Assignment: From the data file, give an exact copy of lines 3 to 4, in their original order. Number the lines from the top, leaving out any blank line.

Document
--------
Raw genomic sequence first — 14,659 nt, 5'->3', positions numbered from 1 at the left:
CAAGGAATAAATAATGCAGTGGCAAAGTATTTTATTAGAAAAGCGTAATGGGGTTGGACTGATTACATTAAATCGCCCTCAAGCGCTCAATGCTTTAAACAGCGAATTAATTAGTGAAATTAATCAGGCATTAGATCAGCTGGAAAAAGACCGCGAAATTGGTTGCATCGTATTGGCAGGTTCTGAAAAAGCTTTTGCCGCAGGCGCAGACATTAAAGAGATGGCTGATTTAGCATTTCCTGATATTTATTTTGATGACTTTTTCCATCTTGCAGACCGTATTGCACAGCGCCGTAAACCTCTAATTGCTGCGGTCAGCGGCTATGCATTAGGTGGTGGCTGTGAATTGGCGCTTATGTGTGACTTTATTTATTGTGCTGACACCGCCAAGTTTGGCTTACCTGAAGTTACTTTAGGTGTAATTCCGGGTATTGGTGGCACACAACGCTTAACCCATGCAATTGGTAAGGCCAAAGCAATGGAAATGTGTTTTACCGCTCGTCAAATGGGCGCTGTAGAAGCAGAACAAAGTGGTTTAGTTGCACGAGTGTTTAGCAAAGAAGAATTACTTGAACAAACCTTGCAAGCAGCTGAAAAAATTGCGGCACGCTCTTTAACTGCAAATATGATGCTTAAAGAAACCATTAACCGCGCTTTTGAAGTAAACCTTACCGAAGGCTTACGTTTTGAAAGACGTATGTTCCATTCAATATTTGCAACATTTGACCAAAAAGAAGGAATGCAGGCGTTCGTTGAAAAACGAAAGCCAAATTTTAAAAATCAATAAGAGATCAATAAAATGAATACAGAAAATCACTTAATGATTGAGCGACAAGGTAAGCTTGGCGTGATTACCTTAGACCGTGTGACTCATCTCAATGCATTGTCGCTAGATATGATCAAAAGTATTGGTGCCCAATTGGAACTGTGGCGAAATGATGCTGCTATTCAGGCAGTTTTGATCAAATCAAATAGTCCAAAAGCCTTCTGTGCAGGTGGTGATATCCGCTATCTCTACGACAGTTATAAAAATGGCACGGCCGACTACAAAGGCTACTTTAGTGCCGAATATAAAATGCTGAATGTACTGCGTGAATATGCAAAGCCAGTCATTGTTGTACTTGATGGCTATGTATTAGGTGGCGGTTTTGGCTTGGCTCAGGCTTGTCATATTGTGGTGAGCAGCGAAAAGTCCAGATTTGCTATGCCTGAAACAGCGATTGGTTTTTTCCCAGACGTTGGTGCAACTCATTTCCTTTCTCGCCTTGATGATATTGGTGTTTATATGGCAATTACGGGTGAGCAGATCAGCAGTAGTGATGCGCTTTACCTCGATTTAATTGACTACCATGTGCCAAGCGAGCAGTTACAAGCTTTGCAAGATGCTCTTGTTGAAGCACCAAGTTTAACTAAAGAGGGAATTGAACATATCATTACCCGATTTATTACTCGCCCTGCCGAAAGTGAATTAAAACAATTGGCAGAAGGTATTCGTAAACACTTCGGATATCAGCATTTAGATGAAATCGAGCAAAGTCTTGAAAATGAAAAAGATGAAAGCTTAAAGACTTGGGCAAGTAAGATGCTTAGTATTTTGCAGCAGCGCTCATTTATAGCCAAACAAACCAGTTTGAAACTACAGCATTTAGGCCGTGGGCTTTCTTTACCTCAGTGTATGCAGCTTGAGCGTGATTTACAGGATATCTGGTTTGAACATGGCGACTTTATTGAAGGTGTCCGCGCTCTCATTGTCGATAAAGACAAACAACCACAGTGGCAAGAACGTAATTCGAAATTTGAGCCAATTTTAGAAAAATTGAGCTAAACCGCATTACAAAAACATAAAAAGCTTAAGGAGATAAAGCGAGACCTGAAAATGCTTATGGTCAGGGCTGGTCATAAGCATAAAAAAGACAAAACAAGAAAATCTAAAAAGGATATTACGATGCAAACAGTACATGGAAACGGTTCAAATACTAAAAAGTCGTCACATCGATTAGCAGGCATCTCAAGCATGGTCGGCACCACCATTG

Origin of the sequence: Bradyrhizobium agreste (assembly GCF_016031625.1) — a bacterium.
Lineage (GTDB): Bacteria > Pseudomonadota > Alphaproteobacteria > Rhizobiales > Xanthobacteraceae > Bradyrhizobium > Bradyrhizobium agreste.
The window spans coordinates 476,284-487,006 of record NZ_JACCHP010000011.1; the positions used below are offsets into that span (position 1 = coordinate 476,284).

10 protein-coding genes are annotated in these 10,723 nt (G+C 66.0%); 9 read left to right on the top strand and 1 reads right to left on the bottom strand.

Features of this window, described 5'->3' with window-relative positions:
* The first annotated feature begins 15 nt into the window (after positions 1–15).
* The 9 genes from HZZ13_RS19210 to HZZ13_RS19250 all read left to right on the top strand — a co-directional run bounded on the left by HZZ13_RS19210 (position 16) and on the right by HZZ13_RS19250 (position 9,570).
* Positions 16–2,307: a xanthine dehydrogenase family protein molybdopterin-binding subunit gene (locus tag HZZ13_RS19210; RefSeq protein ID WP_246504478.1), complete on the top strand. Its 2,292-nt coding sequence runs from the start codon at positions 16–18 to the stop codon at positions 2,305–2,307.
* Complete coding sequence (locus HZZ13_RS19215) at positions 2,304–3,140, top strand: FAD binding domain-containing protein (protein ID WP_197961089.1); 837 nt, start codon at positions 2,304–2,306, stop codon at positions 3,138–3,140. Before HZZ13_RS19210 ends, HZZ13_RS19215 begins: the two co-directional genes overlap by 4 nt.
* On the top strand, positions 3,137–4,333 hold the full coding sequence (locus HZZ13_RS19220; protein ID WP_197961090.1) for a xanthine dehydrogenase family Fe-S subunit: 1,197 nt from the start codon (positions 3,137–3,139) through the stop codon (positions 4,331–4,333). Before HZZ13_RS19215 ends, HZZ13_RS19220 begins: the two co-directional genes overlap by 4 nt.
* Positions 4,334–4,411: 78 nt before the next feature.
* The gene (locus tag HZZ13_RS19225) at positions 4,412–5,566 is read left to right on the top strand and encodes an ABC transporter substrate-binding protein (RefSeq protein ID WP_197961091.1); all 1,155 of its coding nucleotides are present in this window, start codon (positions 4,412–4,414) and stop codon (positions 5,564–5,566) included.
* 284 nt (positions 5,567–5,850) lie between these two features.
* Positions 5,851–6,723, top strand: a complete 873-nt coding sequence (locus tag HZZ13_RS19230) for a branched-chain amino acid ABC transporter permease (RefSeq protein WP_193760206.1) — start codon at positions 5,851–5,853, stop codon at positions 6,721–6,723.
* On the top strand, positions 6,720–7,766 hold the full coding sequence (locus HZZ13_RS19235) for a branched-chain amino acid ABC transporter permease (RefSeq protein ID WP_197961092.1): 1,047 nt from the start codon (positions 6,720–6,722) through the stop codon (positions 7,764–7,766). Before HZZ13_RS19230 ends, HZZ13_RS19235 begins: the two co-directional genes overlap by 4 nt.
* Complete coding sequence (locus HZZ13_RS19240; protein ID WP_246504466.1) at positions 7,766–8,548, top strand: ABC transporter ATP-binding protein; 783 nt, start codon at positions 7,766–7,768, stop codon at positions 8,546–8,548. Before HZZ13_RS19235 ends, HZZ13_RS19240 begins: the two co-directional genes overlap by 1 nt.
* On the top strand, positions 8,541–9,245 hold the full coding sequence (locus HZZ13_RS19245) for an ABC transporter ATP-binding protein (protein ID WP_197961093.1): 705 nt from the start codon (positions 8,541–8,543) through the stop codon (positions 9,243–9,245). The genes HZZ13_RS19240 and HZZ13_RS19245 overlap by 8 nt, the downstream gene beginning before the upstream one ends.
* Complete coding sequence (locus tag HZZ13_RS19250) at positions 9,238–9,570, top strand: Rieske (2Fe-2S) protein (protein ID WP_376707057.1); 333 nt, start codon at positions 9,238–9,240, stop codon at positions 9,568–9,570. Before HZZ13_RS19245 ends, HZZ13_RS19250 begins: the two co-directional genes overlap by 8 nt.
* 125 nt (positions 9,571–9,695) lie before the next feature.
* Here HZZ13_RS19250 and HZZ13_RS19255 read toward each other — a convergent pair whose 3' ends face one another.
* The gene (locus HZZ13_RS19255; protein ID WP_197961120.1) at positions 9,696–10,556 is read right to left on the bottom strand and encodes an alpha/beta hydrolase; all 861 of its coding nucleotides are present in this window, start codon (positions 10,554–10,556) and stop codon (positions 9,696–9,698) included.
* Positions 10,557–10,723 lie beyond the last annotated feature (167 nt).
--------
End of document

Origin of the sequence: Bradyrhizobium agreste (assembly GCF_016031625.1) — a bacterium.
Lineage (GTDB): Bacteria > Pseudomonadota > Alphaproteobacteria > Rhizobiales > Xanthobacteraceae > Bradyrhizobium > Bradyrhizobium agreste.